Binge Drinking Research Paper

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Reduction of Underage and Binge Drinking in College Campuses A Social Ecological Model Approach Clare Kirungi Candidate for Masters in Public Health National University San Diego, California 2nd August, 2014 Submitted to Catie Chung, PhD RN Program: Health Promotion Strategies, COH618 Abstract Drinking affects all college students despite of their alcohol consumption statuses. Abusive and underage drinking has a toll on the social and intellectual lives of students across the United States of America. This paper explores interventions that could be implemented to prevent this public health issue using the social ecological model influences at interpersonal, community, and policy levels. According to the National Institute…show more content…
The SEM framework explains the effect of the interactions between the individual and his/her environment, and how this relationship can be used to develop interventions to influence behavioural change on five levels: individual, interpersonal, organisational, community and public policy. Most of the work done on prevention programs is based on the individual level. These programs focus on changing the beliefs of young people about alcohol by educating them on the pitfalls of underage binge drinking. Unfortunately such education and training is a waste in an environment that doesn’t advocate for it. This paper looks at ways in which the environmental interventions at the interpersonal, community and public policy levels can support individuals in their attempt to overcome underage binge…show more content…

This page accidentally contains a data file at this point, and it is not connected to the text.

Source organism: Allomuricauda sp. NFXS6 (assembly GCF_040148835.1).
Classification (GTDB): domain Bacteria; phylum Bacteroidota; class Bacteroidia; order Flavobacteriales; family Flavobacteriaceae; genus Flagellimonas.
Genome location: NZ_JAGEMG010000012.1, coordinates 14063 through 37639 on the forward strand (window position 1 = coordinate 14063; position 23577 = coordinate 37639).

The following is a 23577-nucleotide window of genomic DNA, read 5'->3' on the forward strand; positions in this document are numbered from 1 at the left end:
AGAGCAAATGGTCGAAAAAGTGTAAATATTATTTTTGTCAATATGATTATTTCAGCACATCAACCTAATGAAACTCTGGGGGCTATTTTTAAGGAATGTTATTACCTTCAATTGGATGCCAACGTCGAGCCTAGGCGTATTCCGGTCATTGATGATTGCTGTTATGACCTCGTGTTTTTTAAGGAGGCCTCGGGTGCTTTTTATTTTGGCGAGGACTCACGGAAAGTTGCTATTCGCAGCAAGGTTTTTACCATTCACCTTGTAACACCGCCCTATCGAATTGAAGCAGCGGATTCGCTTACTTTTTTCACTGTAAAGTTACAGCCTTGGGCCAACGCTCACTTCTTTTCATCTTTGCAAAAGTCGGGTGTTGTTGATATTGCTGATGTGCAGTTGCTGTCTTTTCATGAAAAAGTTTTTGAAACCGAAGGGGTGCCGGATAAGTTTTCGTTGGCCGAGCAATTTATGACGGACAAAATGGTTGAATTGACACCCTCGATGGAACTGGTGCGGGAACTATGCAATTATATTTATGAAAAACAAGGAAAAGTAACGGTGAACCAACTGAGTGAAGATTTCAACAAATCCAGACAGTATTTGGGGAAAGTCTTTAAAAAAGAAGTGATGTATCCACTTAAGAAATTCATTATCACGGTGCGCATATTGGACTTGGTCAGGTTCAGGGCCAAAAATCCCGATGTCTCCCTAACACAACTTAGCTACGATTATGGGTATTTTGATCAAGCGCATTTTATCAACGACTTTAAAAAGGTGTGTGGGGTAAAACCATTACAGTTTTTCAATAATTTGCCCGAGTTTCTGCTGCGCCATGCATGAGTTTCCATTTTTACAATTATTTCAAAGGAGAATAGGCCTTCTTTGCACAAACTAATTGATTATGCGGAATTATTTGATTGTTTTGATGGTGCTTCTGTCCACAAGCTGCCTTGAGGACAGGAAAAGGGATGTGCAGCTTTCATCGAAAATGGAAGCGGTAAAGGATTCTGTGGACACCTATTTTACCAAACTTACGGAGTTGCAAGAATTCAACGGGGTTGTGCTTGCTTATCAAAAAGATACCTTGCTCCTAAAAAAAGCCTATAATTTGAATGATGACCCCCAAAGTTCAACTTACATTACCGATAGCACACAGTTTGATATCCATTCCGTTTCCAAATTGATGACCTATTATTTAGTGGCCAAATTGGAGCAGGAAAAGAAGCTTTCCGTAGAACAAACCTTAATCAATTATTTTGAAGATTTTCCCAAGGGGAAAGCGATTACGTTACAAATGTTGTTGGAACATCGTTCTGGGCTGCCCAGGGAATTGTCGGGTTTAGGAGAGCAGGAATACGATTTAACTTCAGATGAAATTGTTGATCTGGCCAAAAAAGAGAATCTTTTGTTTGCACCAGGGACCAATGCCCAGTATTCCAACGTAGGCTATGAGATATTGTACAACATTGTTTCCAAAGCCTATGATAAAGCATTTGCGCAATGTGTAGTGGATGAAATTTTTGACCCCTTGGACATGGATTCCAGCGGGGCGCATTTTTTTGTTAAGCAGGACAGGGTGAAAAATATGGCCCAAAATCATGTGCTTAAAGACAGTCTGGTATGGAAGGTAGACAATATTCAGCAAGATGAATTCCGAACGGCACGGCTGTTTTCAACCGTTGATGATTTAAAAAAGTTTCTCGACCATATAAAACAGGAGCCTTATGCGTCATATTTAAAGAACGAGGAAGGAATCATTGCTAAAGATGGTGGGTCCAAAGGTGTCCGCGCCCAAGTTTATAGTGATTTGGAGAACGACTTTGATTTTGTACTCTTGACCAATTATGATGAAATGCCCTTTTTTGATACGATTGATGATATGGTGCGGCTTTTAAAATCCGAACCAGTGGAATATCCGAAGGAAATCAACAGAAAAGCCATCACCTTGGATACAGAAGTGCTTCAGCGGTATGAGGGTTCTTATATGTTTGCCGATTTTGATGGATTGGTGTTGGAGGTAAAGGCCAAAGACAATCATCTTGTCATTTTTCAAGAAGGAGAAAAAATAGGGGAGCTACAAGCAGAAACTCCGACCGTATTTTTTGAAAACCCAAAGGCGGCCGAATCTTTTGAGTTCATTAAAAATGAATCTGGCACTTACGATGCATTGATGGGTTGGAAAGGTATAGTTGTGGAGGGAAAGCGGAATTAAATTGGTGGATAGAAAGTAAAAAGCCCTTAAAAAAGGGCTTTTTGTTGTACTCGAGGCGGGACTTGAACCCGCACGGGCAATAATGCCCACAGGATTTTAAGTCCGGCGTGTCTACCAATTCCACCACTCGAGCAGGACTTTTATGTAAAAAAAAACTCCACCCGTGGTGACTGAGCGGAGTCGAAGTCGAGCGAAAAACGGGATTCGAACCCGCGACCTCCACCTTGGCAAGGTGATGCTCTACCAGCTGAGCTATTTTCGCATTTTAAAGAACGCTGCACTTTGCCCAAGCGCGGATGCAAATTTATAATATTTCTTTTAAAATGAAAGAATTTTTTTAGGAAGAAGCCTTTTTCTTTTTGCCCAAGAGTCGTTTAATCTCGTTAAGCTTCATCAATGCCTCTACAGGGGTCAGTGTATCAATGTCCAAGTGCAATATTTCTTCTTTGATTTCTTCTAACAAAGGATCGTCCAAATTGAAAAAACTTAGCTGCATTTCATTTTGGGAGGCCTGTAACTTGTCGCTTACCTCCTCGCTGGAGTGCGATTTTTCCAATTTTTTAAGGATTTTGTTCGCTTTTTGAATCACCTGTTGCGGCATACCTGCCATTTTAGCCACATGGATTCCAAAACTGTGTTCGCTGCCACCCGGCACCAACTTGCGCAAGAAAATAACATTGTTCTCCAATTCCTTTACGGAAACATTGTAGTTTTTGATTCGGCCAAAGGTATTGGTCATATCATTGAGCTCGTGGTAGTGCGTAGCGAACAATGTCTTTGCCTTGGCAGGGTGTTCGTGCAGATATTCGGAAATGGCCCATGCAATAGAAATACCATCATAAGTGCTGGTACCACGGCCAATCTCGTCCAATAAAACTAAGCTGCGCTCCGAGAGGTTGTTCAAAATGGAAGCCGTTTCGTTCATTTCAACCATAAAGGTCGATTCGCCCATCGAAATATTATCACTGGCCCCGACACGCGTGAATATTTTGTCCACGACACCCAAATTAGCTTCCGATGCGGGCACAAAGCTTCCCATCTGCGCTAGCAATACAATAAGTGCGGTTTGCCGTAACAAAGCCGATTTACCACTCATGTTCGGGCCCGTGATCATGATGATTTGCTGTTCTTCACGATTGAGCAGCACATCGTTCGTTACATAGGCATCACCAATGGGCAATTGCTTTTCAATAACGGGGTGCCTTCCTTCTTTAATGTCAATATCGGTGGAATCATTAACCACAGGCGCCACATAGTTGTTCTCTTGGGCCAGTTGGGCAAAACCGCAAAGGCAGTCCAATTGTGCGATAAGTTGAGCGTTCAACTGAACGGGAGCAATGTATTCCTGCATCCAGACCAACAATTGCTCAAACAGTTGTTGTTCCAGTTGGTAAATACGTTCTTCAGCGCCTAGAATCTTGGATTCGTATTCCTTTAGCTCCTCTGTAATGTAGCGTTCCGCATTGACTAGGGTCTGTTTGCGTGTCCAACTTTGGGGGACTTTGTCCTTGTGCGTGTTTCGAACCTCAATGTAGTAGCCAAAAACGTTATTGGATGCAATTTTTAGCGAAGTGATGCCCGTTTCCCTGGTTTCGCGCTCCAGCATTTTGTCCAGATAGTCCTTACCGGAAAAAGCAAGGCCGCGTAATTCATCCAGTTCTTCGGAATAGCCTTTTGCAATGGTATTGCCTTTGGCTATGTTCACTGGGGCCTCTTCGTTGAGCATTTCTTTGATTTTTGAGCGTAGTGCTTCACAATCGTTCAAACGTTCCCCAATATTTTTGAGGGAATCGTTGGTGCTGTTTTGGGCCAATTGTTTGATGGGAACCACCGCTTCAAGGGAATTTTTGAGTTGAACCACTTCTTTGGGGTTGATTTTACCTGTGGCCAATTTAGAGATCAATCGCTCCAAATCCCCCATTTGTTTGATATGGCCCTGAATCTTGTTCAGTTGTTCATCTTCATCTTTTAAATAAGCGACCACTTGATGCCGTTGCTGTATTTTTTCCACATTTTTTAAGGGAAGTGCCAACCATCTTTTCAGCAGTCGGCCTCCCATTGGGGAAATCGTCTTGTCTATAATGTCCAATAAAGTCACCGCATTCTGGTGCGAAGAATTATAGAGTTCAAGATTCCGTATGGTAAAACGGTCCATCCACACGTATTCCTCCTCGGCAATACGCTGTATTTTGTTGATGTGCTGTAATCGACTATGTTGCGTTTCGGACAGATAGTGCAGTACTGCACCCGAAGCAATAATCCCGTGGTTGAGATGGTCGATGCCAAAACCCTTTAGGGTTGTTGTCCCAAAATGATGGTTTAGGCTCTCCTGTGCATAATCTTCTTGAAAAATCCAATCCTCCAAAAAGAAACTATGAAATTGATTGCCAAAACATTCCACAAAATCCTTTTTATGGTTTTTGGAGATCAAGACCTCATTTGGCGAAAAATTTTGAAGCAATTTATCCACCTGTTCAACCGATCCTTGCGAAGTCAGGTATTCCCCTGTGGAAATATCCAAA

These relationships encompass family, friends and peers. Peer interactions are crucial for college students in a way that peers become a source of guidance and support during the transition from high school to college life. Peers act as significant models by introducing, providing, or pressuring underage alcohol use and abuse. Direct or indirect encouragement from one’s own age group to engage in activities that they may or may not want to engage in is very important in the adoption of alcohol use (Palmeri, 2011). Direct peer pressure examples include eminently encouraging a peer to drink by offering him/her alcohol, or having one’s drink refilled without permission. Modelling of others’ drinking and observed drinking norms could be indirect ways an individual may pick up abusive alcohol practices (Palmeri, 2011). An example of this would be college students that attend Greek parties notice their peers drinking heavily which influences heavier drinking. This causes such students to view their drinking levels as less than their counterparts, yet in reality, their drinking levels are a lot higher. This knowledge can be used to develop strategies that work against underage binge
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